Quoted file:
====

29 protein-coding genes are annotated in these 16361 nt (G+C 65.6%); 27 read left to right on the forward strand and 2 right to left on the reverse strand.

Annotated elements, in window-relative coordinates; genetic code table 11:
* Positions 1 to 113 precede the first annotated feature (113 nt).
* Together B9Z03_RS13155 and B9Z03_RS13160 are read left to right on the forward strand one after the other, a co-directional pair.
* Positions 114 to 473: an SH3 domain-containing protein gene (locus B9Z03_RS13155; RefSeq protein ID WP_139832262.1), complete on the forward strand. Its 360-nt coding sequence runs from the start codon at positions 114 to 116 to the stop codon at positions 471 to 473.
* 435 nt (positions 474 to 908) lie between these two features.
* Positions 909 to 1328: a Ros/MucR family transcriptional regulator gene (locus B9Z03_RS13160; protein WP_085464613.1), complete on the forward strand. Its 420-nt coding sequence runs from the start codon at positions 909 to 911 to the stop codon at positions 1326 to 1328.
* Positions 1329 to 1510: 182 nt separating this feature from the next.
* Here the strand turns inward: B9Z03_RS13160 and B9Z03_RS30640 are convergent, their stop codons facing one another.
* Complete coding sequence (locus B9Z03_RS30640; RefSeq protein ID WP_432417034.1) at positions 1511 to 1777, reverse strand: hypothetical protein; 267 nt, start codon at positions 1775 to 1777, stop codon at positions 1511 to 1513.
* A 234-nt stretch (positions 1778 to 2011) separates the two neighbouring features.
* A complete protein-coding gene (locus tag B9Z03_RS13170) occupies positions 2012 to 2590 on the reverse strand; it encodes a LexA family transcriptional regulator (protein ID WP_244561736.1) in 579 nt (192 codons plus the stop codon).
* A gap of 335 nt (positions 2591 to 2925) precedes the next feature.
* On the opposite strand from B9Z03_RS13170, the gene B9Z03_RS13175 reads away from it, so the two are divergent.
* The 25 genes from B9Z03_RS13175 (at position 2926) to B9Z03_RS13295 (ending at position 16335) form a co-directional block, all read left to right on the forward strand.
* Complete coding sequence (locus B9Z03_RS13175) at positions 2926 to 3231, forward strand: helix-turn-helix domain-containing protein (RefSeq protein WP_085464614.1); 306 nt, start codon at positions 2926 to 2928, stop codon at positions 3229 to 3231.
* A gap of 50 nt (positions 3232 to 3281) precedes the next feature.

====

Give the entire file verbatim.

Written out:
29 protein-coding genes are annotated in these 16361 nt (G+C 65.6%); 27 read left to right on the forward strand and 2 right to left on the reverse strand.

Annotated elements, in window-relative coordinates; genetic code table 11:
* Positions 1 to 113 precede the first annotated feature (113 nt).
* Together B9Z03_RS13155 and B9Z03_RS13160 are read left to right on the forward strand one after the other, a co-directional pair.
* Positions 114 to 473: an SH3 domain-containing protein gene (locus B9Z03_RS13155; RefSeq protein ID WP_139832262.1), complete on the forward strand. Its 360-nt coding sequence runs from the start codon at positions 114 to 116 to the stop codon at positions 471 to 473.
* 435 nt (positions 474 to 908) lie between these two features.
* Positions 909 to 1328: a Ros/MucR family transcriptional regulator gene (locus B9Z03_RS13160; protein WP_085464613.1), complete on the forward strand. Its 420-nt coding sequence runs from the start codon at positions 909 to 911 to the stop codon at positions 1326 to 1328.
* Positions 1329 to 1510: 182 nt separating this feature from the next.
* Here the strand turns inward: B9Z03_RS13160 and B9Z03_RS30640 are convergent, their stop codons facing one another.
* Complete coding sequence (locus B9Z03_RS30640; RefSeq protein ID WP_432417034.1) at positions 1511 to 1777, reverse strand: hypothetical protein; 267 nt, start codon at positions 1775 to 1777, stop codon at positions 1511 to 1513.
* A 234-nt stretch (positions 1778 to 2011) separates the two neighbouring features.
* A complete protein-coding gene (locus tag B9Z03_RS13170) occupies positions 2012 to 2590 on the reverse strand; it encodes a LexA family transcriptional regulator (protein ID WP_244561736.1) in 579 nt (192 codons plus the stop codon).
* A gap of 335 nt (positions 2591 to 2925) precedes the next feature.
* On the opposite strand from B9Z03_RS13170, the gene B9Z03_RS13175 reads away from it, so the two are divergent.
* The 25 genes from B9Z03_RS13175 (at position 2926) to B9Z03_RS13295 (ending at position 16335) form a co-directional block, all read left to right on the forward strand.
* Complete coding sequence (locus B9Z03_RS13175) at positions 2926 to 3231, forward strand: helix-turn-helix domain-containing protein (RefSeq protein WP_085464614.1); 306 nt, start codon at positions 2926 to 2928, stop codon at positions 3229 to 3231.
* A gap of 50 nt (positions 3232 to 3281) precedes the next feature.